A municipality can borrow from banks or by way of issuing bonds only if they are capable of repaying them and the lender or the bond investor is convinced of the same. It is now been over 15 years since the initial set of municipal bonds were issues by some reasonably larger municipalities and since them the total mobilization by way of municipal bonds has only been around  Rs 1,200 crore, when the five-year plan requirements are of the order of  Rs 1.2 lakh crore.  

The reason is simple; most municipalities are not creditworthy enough to access commercial finance. There is need to strengthen municipal finances in India. Credit rating of municipalities can possibly provide an indication of the how creditworthy the municipality is, which only serves a limited purpose of giving a number to the what we already know about the bad state of municipal finances (with a few exceptions). PPPs in urban infrastructure have seen limited success for the same reason-weak and uncertain municipal finances. Urban infrastructure financing is the process by which cities can obtain the right mix of funding for continued investments in urban infrastructure and services so that residents can have access to better basic urban services.

Meeting the challenge of financing our huge urban infrastructure needs possibly requires a different line of thinking and strengthening of municipal governance and finances lie at the heart of this approach. It also needs to be appreciated that we are unlikely to see completely commercialised cities (except possibly a few very large ones, which could possibly generate adequate revenues to fund both operating expenses and capital expenditure from own sources. Urban infrastructure needs to be financed by a mix of public expenditure, grants, commercial borrowings, development financing and with some infrastructure being amenable to PPPs – which could be private investment with commercial revenue models and limited viability gap funding. Some of the possible fiscal and financial approaches to improving the state of municipal finances in India could include some of the following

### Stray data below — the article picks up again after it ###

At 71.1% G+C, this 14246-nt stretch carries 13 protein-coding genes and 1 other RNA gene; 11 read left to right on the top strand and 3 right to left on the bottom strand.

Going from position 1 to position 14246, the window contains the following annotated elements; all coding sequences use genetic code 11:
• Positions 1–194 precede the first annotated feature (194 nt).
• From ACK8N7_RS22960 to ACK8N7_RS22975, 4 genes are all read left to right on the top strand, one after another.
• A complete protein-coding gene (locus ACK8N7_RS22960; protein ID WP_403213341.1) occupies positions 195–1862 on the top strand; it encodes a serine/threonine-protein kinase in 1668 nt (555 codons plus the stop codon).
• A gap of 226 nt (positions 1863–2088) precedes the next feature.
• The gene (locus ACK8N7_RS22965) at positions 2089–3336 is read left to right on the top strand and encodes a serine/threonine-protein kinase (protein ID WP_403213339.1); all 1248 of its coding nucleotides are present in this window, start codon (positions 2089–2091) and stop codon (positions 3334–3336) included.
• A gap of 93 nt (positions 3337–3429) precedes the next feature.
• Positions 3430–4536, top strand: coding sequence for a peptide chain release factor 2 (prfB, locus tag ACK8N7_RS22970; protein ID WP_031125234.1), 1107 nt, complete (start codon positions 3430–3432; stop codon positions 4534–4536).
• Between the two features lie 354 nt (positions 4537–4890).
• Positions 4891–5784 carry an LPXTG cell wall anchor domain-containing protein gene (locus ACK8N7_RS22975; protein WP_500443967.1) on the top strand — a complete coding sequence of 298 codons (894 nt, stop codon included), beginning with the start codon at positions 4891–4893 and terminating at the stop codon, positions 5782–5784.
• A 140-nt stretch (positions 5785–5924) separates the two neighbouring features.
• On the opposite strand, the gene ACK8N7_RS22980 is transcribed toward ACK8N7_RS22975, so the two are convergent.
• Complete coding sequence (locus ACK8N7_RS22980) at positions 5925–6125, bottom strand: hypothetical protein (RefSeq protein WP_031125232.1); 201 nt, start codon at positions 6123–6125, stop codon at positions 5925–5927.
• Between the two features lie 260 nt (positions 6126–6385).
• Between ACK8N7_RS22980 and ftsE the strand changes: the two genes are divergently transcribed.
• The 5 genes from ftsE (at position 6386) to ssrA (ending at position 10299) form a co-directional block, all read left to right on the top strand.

• Monetising urban land and capturing indirect value from urban infrastructure provisioning;
  •  Increasing property taxes which seem to be the mainstay of urban local body finances;
  • Attempting cost reflective pricing for all urban services, may be with targeted subsidies  for urban poor;
  • Ensuring certainty in timing and amount of government grant devolutions; 
  • Equitable or proportionate sharing of all tax revenues between the state and urban local bodies.
  • Creating urban regulatory institutions which provide an oversight on the quality of urban       services and provide for appropriate economic regulation. 

Only with gradual improvement in municipal finances across the board can we expect to see increasing urban infrastructure investments and improvement in quality of urban services. This could then be followed by municipalities accessing commercial bank financing, bond markets; effectively use focused urban infrastructure funds set up with mixed capital and only then Indian cities could be the driver of sustainable growth in India.

(The author is president and CEO, financial advisory division, Feedback Infrastructure Services. The views expressed here are personal).